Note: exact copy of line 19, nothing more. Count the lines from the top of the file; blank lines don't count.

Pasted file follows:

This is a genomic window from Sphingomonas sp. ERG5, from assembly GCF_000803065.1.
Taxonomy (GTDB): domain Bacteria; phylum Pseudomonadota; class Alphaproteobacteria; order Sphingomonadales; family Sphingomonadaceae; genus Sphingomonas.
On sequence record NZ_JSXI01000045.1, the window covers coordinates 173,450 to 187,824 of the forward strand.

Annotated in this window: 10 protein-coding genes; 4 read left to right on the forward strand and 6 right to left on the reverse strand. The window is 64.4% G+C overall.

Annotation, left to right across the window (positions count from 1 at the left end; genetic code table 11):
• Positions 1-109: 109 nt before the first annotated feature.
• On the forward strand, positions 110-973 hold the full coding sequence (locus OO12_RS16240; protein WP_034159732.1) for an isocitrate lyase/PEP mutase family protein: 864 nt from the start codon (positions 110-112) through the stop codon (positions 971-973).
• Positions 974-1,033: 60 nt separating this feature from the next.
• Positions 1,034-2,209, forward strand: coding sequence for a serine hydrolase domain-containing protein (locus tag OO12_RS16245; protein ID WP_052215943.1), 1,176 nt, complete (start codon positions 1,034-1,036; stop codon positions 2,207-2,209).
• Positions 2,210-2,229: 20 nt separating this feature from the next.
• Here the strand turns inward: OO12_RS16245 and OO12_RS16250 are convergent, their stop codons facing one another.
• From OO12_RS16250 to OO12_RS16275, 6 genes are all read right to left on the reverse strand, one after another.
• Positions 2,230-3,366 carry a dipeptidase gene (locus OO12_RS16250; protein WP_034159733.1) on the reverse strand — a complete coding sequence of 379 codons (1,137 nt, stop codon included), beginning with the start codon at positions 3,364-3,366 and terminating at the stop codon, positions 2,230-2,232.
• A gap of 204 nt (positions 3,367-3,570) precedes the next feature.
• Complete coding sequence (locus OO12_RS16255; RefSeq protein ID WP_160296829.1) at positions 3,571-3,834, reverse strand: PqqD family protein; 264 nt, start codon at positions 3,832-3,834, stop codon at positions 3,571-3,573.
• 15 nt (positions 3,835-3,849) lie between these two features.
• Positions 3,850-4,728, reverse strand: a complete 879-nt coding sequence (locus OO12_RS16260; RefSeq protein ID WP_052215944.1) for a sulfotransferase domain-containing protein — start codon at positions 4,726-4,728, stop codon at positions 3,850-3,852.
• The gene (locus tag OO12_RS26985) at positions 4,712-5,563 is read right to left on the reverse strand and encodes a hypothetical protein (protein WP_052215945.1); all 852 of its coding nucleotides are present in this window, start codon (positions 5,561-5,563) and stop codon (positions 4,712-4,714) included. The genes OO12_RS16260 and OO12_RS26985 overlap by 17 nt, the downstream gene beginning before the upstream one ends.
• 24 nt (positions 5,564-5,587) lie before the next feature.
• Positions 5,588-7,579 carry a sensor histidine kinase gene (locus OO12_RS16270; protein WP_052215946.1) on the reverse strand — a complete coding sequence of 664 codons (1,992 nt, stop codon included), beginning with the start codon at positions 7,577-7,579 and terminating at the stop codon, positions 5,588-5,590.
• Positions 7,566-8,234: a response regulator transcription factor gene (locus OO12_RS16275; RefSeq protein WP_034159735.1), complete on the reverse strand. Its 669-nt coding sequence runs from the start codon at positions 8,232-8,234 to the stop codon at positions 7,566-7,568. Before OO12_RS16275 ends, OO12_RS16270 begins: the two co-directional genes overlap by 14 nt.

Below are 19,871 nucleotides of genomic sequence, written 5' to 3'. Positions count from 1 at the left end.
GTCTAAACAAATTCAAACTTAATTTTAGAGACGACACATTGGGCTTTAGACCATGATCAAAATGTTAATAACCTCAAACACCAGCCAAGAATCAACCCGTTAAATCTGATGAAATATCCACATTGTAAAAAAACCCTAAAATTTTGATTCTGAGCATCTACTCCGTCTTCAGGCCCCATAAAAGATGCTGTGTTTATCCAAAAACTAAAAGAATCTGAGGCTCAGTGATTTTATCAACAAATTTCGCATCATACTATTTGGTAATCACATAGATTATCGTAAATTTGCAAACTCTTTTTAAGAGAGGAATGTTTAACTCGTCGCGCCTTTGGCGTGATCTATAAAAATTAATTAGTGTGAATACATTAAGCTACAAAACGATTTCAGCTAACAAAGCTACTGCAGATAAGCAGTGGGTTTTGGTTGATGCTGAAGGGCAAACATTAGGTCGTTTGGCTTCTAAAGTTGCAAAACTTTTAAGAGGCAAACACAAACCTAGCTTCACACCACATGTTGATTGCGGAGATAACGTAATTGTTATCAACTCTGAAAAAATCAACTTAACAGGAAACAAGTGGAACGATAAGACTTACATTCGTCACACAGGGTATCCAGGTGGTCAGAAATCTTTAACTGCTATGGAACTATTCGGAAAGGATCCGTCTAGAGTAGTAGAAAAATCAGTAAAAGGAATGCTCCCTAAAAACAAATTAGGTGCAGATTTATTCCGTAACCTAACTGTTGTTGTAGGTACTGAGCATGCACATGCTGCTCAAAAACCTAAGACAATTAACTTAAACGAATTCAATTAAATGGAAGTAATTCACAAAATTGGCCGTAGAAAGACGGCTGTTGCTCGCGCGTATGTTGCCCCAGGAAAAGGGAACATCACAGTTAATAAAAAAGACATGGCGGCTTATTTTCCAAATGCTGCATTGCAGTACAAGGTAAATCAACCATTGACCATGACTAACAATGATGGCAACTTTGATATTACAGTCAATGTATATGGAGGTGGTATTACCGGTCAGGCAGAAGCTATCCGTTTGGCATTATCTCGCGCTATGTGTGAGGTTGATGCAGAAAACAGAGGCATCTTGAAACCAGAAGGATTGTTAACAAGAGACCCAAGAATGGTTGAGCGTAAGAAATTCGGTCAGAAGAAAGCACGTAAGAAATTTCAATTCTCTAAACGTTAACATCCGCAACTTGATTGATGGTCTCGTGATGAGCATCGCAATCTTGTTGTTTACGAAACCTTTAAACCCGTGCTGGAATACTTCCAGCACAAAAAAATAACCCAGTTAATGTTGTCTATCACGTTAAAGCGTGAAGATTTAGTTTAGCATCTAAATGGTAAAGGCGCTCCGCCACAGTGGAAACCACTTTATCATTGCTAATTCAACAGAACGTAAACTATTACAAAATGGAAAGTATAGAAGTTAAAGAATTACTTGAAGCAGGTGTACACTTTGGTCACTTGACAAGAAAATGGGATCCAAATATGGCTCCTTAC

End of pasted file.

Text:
• 24 nt (positions 5,564-5,587) lie before the next feature.